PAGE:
CORVALLIS, Ore. — Genetic sequencing of COVID-19 samples done by Oregon State University’s Center for Genome Research and Biocomputing has detected multiple variants of the SARS-CoV-2 virus that causes COVID-19 in samples from around the state, including the highly contagious U.K. strain in one sample from Bend, Oregon.
The Bend wastewater sample was obtained Dec. 22 and sequencing conducted by OSU revealed the U.K. strain on Jan. 21. Bend is one of several locations throughout the state where OSU’s TRACE Community project conducts wastewater testing, which is funded in part by the Oregon Health Authority (OHA).
“OHA is working quickly with the Centers for Disease Control and Prevention, and partners statewide to build COVID-19 sequencing surveillance to track the evolution of virus mutations over time. All viruses mutate and these variants are not unexpected,” said Dr. Melissa Sutton, OHA medical director of respiratory viral pathogens. “We will see COVID-19 variants rise and fall in abundance through our population over time and the rise of a new variant is not necessarily cause for alarm. However, monitoring variants is critical to our understanding of disease transmission, disease severity, the ability to evade testing, vaccine effectiveness and treatment resistance.”
As a partner in OSU’s TRACE project, since last spring, the university’s Center for Genome Research and Biocomputing has been running genetic sequencing on all positive COVID-19 samples obtained from TRACE testing of individuals and wastewater from OSU campuses and Oregon communities.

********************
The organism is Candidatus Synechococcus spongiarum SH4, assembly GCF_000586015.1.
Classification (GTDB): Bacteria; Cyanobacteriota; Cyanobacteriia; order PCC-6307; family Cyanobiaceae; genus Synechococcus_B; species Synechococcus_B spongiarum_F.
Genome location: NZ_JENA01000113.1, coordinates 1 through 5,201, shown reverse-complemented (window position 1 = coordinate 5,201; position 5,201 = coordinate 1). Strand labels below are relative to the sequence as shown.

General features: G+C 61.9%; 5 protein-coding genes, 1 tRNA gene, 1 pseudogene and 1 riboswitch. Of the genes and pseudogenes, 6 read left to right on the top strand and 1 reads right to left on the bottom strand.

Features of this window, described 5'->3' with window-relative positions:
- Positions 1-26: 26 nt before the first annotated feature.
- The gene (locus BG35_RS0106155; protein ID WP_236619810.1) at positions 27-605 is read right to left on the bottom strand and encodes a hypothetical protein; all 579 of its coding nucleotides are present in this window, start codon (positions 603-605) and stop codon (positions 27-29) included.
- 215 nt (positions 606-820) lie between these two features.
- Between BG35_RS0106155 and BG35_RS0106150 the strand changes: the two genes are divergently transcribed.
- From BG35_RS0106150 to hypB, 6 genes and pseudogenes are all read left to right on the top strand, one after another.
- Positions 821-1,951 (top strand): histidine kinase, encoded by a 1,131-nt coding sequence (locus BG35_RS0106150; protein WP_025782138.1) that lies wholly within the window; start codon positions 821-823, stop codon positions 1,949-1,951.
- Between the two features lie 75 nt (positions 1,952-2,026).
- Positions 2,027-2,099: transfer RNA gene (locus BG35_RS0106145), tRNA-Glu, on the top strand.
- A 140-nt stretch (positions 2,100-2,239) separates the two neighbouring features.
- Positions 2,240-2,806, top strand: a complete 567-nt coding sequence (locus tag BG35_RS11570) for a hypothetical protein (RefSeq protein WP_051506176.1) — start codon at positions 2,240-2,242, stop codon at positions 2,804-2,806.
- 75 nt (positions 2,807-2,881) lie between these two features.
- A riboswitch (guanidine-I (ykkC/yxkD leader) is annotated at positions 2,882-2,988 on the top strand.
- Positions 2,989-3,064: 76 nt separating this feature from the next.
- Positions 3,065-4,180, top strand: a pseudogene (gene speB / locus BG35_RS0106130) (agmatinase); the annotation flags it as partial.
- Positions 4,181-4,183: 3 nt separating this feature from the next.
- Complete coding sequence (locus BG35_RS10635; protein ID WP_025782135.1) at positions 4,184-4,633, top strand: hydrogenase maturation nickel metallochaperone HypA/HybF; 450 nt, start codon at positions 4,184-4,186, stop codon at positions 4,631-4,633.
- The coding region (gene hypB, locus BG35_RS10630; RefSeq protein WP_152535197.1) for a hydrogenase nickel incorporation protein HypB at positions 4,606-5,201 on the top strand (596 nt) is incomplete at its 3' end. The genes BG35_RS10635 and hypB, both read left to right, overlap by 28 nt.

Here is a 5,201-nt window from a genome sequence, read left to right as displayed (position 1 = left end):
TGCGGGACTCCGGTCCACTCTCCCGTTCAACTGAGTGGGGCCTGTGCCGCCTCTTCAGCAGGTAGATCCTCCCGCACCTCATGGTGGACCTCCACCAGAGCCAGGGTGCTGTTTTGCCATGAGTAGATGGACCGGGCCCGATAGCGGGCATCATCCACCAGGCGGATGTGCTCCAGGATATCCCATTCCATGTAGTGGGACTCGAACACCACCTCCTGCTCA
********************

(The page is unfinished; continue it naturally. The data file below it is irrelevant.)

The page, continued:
In recent weeks, researchers at the center have been particularly alert to identifying any evidence of variants of SARS-CoV-2, most notably the U.K, South African and Brazilian variants that have been shown to be more contagious than common variants of the virus. Those three variants have a mutation in the virus’ spike protein that may allow individual particles of the virus to latch onto a person’s cells more effectively.
“With the new variants arriving, being able to understand which variants are circulating among communities is becoming increasingly more important,” said Brett Tyler, director of the genome center.
The Centers for Disease Control and Prevention has ramped up its monitoring of mutant stains nationwide, as agency experts are concerned that the mutant strains could eventually evade the vaccine currently being distributed, especially if there are delays in giving people the second vaccine dose needed to achieve strong immunity. And because the current mutants from the U.K., South Africa and Brazil are much more contagious and thus spread faster, contact tracing for any mutant COVID-19 cases will need to be swift to prevent further spread.
As of Monday, the OSU lab has completed genetic sequencing on more than 1,100 samples – 936 wastewater samples and 174 individual samples from the TRACE OSU and TRACE Community surveys from around the state. In Oregon, only OSU and OHSU in Portland are currently running genetic sequencing on viral samples.